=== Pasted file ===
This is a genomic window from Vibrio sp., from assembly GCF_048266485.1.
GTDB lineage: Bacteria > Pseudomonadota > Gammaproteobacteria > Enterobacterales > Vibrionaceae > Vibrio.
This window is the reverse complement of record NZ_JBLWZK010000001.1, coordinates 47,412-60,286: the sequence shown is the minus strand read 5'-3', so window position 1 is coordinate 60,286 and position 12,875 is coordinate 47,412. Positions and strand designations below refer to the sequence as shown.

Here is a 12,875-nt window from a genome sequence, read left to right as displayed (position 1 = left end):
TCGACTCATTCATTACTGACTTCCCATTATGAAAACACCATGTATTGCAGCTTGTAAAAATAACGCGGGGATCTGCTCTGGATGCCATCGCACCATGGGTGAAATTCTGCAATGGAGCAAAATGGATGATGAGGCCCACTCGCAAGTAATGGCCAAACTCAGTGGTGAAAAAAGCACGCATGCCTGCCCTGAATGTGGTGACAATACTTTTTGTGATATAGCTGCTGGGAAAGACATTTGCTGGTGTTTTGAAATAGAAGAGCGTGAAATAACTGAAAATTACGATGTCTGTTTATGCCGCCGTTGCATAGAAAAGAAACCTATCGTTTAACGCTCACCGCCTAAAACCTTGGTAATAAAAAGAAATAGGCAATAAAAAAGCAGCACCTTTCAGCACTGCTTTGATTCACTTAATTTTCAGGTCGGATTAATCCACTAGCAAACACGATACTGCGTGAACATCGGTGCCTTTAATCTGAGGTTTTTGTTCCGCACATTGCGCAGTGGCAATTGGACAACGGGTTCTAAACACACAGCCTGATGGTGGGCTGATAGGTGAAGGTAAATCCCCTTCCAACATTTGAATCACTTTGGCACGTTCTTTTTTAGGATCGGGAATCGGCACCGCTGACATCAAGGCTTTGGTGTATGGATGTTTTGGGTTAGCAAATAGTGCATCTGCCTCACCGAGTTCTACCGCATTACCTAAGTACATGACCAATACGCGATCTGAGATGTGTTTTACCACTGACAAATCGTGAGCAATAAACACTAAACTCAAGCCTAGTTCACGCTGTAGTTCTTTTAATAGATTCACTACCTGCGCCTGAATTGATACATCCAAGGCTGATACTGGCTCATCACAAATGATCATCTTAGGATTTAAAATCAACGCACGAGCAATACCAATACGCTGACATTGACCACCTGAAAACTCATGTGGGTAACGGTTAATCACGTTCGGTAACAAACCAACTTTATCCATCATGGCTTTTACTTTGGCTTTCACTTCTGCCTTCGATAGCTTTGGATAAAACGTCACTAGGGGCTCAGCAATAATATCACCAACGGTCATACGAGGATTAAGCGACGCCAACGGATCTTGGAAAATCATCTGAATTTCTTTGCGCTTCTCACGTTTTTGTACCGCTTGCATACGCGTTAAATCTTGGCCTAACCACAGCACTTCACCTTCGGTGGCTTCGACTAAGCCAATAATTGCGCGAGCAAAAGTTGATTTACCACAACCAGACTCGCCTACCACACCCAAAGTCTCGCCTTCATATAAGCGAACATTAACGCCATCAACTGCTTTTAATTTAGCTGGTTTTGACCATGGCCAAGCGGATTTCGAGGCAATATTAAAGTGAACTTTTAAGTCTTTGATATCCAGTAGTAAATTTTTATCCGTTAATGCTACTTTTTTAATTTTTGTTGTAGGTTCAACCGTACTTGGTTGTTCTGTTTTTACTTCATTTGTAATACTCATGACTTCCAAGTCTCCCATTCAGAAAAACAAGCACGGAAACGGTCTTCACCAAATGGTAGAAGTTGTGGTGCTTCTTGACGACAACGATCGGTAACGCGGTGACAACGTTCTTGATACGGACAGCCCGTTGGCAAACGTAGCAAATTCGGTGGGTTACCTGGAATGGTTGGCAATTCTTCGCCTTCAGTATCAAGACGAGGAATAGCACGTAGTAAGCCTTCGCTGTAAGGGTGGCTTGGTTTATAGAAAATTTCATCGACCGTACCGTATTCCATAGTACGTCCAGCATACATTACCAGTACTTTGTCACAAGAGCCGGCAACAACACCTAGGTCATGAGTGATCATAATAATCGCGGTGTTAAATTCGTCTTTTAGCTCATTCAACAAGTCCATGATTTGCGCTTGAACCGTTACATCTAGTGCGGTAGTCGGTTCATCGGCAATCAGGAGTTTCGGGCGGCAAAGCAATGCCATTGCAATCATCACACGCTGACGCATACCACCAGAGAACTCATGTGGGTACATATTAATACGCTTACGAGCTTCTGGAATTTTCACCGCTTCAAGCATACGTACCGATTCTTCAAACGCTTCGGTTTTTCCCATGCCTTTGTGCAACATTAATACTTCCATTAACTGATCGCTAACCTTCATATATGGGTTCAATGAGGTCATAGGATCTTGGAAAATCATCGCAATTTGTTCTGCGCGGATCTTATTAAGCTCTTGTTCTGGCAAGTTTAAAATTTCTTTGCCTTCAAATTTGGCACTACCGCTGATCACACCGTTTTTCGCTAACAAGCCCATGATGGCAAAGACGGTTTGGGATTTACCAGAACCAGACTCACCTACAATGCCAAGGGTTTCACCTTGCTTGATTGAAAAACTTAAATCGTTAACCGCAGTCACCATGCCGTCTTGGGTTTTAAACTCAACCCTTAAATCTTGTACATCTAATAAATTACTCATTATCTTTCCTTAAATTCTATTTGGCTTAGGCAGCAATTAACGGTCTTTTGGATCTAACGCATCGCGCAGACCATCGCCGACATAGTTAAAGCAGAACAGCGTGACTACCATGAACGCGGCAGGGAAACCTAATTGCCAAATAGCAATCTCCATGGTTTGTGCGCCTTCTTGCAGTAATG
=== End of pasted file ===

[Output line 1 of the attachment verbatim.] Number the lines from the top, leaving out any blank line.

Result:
This is a genomic window from Vibrio sp., from assembly GCF_048266485.1.